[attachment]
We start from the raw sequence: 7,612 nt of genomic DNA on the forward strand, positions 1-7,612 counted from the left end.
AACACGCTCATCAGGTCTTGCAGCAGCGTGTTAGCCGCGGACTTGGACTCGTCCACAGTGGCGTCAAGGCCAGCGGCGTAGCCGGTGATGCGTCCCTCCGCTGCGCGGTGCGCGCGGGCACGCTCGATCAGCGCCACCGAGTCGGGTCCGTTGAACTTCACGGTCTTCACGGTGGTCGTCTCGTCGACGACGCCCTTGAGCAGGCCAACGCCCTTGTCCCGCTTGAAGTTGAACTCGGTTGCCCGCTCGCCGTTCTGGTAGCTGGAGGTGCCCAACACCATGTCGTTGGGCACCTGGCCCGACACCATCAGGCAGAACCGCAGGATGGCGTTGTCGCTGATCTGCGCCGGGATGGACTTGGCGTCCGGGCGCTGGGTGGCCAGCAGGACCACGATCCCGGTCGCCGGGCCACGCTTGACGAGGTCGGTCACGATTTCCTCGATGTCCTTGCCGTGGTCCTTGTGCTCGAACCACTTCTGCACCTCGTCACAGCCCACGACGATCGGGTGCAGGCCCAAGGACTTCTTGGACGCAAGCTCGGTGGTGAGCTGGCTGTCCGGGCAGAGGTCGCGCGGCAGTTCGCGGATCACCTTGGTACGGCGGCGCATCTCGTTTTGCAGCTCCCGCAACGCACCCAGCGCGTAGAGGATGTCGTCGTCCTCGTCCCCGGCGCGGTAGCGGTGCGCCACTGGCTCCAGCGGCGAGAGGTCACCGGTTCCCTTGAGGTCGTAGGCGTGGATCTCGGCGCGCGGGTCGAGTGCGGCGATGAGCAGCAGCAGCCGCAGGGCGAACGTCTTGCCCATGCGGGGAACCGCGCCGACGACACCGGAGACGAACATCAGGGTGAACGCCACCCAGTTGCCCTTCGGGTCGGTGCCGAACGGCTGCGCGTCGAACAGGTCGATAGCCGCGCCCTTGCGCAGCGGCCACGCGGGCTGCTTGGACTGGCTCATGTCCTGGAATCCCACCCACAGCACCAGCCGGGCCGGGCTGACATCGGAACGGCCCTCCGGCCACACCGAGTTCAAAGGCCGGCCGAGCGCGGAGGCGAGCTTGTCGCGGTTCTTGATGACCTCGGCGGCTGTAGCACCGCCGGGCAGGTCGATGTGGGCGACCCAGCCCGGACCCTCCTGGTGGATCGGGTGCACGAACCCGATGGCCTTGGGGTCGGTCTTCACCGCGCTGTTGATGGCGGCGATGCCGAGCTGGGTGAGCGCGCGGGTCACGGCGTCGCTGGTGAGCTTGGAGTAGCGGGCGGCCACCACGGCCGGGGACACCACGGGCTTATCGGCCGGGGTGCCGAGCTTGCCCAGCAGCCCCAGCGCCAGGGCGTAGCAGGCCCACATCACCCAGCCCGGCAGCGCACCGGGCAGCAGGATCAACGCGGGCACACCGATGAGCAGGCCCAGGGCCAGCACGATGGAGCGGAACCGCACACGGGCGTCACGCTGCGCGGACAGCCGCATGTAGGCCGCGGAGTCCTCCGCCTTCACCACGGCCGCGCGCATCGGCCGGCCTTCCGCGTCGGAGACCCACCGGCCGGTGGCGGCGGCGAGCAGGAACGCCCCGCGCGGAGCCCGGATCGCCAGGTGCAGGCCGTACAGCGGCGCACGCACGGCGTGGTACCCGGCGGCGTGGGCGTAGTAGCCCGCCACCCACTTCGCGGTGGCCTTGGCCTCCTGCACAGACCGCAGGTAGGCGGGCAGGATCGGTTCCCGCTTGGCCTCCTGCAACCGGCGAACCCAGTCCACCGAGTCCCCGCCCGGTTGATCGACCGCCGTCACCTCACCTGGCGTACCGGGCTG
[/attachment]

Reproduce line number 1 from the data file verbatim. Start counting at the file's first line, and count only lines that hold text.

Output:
We start from the raw sequence: 7,612 nt of genomic DNA on the forward strand, positions 1-7,612 counted from the left end.